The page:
A Case Series of Successful Repair of Articular Cartilage Fragments in the Knee

Jessica L. Churchill, Aaron J. Krych, Mark J. Lemos, Morganne Redd, Kevin F. Bonner

Research output: Contribution to journalArticlepeer-review

4 Scopus citations


Background: It is unclear whether chondral fragments without bone have the potential to heal after fixation. Controversy exists and opinions differ regarding the optimal treatment of chondral defects after pure chondral fracture. Purpose: To determine clinical and radiographic outcomes after internal fixation of traumatic chondral fragments repaired to bone in the knee. Study Design: Case series; Level of evidence, 4. Methods: A retrospective clinical and radiographic evaluation of 10 male patients with a mean age of 14.6 years (range, 10-25 years) at the time of surgery was performed. Eight of 10 patients were skeletally immature. Patients were selected by operating surgeons per the presence of a large displaced pure chondral fragment on magnetic resonance imaging and confirmed on intraoperative inspection. All patients had a diagnosed traumatic displaced pure chondral fracture of the knee (without bone) and underwent internal fixation with minimum 1-year follow-up. Validated patient-reported and surgeon-measured outcomes were collected pre- and postoperatively. All patients were evaluated at a mean 56 months postoperatively. Results: At surgery, the mean defect size that was primarily repaired with the displaced chondral fragment was 1.9 × 2.0 cm. With minimum 1-year follow-up, there were no clinical failures. All 8 patients who had subsequent magnetic resonance imaging follow-up had radiographic evidence of complete healing of the chondral fragment back to bone. At a mean follow-up of 56 months (range, 13-171 months; median, 36 months), patients had a mean International Knee Documentation Committee score of 94.74 (range, 87.4-100), a mean Marx Activity Scale score of 14.4 (range, 8-16), and a mean Tegner Activity Scale score of 7 (range, 5-9). At final follow-up, all patients except 1 returned to sports. Conclusion: The treatment of large traumatic chondral fragments is controversial. In this select series of 10 young patients who underwent primary repair with internal fixation, there were no failures clinically. Patients demonstrated excellent short-term clinical and radiographic results after fixation of these relatively large chondral fragments in the knee.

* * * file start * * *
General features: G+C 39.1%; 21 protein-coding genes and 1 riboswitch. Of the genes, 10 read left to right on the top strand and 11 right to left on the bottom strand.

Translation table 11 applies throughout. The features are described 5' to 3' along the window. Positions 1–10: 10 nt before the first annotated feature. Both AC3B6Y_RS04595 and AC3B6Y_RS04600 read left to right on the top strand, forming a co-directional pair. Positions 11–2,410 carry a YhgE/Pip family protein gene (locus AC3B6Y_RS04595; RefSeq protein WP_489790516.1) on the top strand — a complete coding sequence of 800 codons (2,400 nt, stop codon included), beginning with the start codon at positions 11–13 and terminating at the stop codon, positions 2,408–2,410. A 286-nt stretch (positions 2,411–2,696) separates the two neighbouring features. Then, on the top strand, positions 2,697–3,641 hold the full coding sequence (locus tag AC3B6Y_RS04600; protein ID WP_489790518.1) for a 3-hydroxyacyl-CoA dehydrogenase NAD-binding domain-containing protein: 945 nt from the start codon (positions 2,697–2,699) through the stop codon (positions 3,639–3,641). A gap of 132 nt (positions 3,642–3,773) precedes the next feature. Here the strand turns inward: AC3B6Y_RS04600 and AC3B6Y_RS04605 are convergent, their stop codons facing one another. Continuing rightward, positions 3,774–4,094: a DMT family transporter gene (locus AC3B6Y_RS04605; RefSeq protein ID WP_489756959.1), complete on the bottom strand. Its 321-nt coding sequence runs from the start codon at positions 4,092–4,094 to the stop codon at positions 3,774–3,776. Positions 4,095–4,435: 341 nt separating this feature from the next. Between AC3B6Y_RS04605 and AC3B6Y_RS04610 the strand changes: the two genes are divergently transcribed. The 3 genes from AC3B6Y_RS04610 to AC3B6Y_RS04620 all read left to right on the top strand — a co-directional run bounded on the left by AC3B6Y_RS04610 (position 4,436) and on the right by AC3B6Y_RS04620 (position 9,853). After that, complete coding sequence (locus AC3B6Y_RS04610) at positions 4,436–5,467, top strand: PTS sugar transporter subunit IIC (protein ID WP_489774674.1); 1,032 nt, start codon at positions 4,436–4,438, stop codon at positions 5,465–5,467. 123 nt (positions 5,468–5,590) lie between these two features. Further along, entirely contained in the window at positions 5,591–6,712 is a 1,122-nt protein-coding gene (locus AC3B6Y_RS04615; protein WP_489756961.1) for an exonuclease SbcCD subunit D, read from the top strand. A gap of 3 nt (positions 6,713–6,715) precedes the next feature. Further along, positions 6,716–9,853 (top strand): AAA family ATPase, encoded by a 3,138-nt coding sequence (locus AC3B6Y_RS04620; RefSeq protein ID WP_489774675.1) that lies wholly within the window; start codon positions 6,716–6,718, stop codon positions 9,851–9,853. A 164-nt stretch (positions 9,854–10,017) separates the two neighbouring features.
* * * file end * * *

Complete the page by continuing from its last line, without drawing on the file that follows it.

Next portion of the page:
Original languageEnglish (US)
Pages (from-to)2589-2595
Number of pages7
JournalAmerican Journal of Sports Medicine
Issue number11
StatePublished - Sep 1 2019


  • cartilage
  • chondral injury
  • chondral repair
  • osteochondral defect

ASJC Scopus subject areas

  • Orthopedics and Sports Medicine
  • Physical Therapy, Sports Therapy and Rehabilitation


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